Brushless motors (again) by Haverlock Fleet Admiral!   Posted: 2 months ago
depending upon the type of motor cooling it can be a problem. Most brushless motors are out runners so the case rotates! In runners are usually for higher speed applications (or driving a gearbox). If you have an idea as to the size of IC engine the boat was intended to have then this list may be a help .049 or .051 = 100 watts 0.10 = 200 watts 0.15 = 300 watts 0.25 = 500 watts 0.32 = 640 watts 0.40 = 800 watts 0.45 = 900 watts 0.51 = 1020 watts 0.61 = 1220 watts 0.75 = 1500 watts 0.91 = 1820 watts Since Watts are Volts * Amps ( I know this is not accurate for a reactive load like an electric motor but its a rule of thumb) This gives you a ball park next point is the KV ( revs per volt) of a motor. The higher the KV the smaller the prop. Finally buy a Watt meter they are not expensive and give you a chance to " fine tune" a setup. https://www.ebay.co.uk/itm/FT08-RC-150A-Hight-Precision-Watt... Car ESCs ( usually) have a reverse function while the airplane versions do not. They are generally cheaper than boat specific ESCs.

34" RAF Crash Tender Windows by RNinMunich Fleet Admiral!   Posted: 2 months ago
Correct Colin, 👍 BRITISH POWERBOAT COMPANY 64ft HIGH SPEED LAUNCH TYPE 1. 1936 - 1947. http://www.rafboats.co.uk/gallery/102/ Cheers, Doug 😎

Sunset sailing by Gregg Fleet Admiral!   Posted: 2 months ago
Our club recently held a sunset sailing session, its surprising how a cheap set of battery powered lights from a pound shop can add yet another world to r/c boat sailing, so why not have a go at your club too, great fun cheap to do and once finished, you can remove the lights ready for regular sailing.

solar by lesliebreame Admiral   Posted: 3 months ago
Members might like to view my experimental solar powered "BOAT " More like an aircraft carrier !! No batteries carried even for the radio. Brushless motor running from 24 cells giving 12volts. Slightest shadow will stop it.The panel i made myself by buying individual solar cells from Ebay and soldering them up.The cells are sandwiched between glass which makes it quite heavy and next project will have no glass but the cells are VERY fragile.

W1 by jbkiwi Commander   Posted: 3 months ago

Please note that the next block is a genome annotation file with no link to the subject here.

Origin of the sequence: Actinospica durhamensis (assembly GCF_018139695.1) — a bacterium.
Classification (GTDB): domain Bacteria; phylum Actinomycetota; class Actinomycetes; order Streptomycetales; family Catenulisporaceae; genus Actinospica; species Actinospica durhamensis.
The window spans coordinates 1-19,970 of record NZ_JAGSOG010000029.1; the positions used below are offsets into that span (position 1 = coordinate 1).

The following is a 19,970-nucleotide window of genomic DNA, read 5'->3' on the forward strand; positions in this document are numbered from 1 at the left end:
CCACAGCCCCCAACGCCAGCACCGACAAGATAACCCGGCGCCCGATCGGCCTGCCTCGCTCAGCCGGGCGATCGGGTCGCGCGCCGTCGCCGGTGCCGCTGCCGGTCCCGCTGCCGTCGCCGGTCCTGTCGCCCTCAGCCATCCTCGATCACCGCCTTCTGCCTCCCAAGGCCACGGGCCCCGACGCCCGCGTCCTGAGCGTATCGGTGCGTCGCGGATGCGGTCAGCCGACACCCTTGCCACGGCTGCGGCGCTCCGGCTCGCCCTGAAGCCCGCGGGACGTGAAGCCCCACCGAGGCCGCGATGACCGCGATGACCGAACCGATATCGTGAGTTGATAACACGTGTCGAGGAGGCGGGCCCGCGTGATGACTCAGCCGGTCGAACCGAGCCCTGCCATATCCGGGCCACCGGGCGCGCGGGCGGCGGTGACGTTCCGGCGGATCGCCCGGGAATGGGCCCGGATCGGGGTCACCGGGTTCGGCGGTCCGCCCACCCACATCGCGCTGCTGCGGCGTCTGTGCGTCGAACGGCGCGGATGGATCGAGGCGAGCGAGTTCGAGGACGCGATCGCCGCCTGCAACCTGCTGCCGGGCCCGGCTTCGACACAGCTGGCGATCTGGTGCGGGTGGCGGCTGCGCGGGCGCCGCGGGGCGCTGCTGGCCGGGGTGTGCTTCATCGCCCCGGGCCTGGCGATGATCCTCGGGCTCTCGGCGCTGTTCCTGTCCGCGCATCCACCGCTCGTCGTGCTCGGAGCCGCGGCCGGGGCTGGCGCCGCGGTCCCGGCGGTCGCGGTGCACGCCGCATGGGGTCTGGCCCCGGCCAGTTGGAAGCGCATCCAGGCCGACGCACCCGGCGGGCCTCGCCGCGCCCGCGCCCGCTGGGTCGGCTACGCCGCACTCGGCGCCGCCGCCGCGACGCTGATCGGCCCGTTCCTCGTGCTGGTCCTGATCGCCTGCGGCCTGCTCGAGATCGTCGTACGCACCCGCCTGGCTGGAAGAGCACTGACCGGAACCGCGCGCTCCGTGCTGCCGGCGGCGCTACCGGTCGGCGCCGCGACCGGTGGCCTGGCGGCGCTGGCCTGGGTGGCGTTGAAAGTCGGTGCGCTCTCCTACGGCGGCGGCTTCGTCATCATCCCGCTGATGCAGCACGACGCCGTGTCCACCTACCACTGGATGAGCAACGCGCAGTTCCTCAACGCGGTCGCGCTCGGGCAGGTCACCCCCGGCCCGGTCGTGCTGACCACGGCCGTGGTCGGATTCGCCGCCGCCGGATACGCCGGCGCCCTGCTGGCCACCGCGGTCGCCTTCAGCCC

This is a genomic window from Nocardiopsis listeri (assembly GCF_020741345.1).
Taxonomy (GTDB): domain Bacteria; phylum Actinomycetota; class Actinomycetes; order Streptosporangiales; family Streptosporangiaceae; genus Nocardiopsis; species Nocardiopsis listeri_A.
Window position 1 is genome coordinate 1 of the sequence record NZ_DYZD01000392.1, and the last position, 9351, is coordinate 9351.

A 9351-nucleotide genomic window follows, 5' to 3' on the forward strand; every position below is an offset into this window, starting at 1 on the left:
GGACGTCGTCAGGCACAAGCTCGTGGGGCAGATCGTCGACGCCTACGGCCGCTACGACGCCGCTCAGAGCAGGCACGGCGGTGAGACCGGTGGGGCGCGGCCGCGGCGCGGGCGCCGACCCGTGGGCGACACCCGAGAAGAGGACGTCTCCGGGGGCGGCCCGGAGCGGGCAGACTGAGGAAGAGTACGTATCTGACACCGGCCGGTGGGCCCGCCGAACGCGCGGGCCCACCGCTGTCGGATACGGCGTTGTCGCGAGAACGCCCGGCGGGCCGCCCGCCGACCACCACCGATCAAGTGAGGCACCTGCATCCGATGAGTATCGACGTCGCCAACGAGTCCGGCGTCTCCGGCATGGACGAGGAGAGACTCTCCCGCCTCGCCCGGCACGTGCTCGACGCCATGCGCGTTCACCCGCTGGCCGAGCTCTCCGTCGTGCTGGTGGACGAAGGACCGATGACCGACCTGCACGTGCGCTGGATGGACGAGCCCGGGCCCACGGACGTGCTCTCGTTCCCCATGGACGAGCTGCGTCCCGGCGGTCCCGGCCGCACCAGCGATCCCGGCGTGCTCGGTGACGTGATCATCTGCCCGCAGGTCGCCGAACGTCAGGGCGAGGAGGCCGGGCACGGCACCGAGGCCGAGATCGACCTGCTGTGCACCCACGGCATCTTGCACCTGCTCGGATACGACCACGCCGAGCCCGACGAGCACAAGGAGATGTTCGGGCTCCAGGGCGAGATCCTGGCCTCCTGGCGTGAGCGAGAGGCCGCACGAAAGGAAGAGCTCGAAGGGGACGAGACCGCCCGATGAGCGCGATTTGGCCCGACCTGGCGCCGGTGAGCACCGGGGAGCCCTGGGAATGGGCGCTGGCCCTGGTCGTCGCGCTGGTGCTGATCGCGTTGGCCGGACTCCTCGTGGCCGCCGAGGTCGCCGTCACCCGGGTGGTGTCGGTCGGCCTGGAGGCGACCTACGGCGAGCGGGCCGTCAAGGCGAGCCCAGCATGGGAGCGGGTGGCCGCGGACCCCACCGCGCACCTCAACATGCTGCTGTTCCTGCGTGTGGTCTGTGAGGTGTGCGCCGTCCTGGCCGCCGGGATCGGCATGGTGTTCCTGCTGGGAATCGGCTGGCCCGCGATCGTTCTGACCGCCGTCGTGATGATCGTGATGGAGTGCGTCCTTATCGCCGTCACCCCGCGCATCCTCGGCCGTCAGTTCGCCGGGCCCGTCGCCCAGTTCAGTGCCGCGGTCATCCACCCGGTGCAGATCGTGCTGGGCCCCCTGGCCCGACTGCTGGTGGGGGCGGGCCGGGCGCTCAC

Thanks for the kind comments. Planking did take a couple of days but was not done all that neatly (just clamp and cyno) as I was glassing it later - it was all thin resin coated inside to seal it). Planking was just a hint at the original so you could just make out the planks through the glass. Have included a few more pics of the motors and interior which is not that flash but is unseen, (more for the fact that I had seen the original and was sort of putting down what I remembered from when I was 15) There is a small picture at the top left of the stairs which on the original, was a Photo from an HSL looking off the Stbd rear 1/4, to 2 64ft HSLs side by side climbing over its wake at speed The stair set is the original from the wheelhouse to wardroom, which has been kept and used again by the present owner (down to utility room in front of engine room) and still has the original 'POWER BOAT' rubber treads (not bad nick for 79yrs old!)

Darby One Design hydro... by boaty Admiral   Posted: 3 months ago
Very true, there isint a lot of interest in speedboats today. I remember some great ones when I was a child in the late 1950s and early 60s. I once saw an Albatross on a lake in Scarborough that was towing a water skier in 1959. I believe that is was made of aluminium instead of wood but it did have an inboard engine. . Another one I remember was the Dowty Turbocraft powered by a water jet driven by an inboard petrol engine . This was on the Southport Marine lake in 1961 and attracted a lot of spectators. It is up to us as model makers to keep the memories alive by what we build and sail. Boaty😎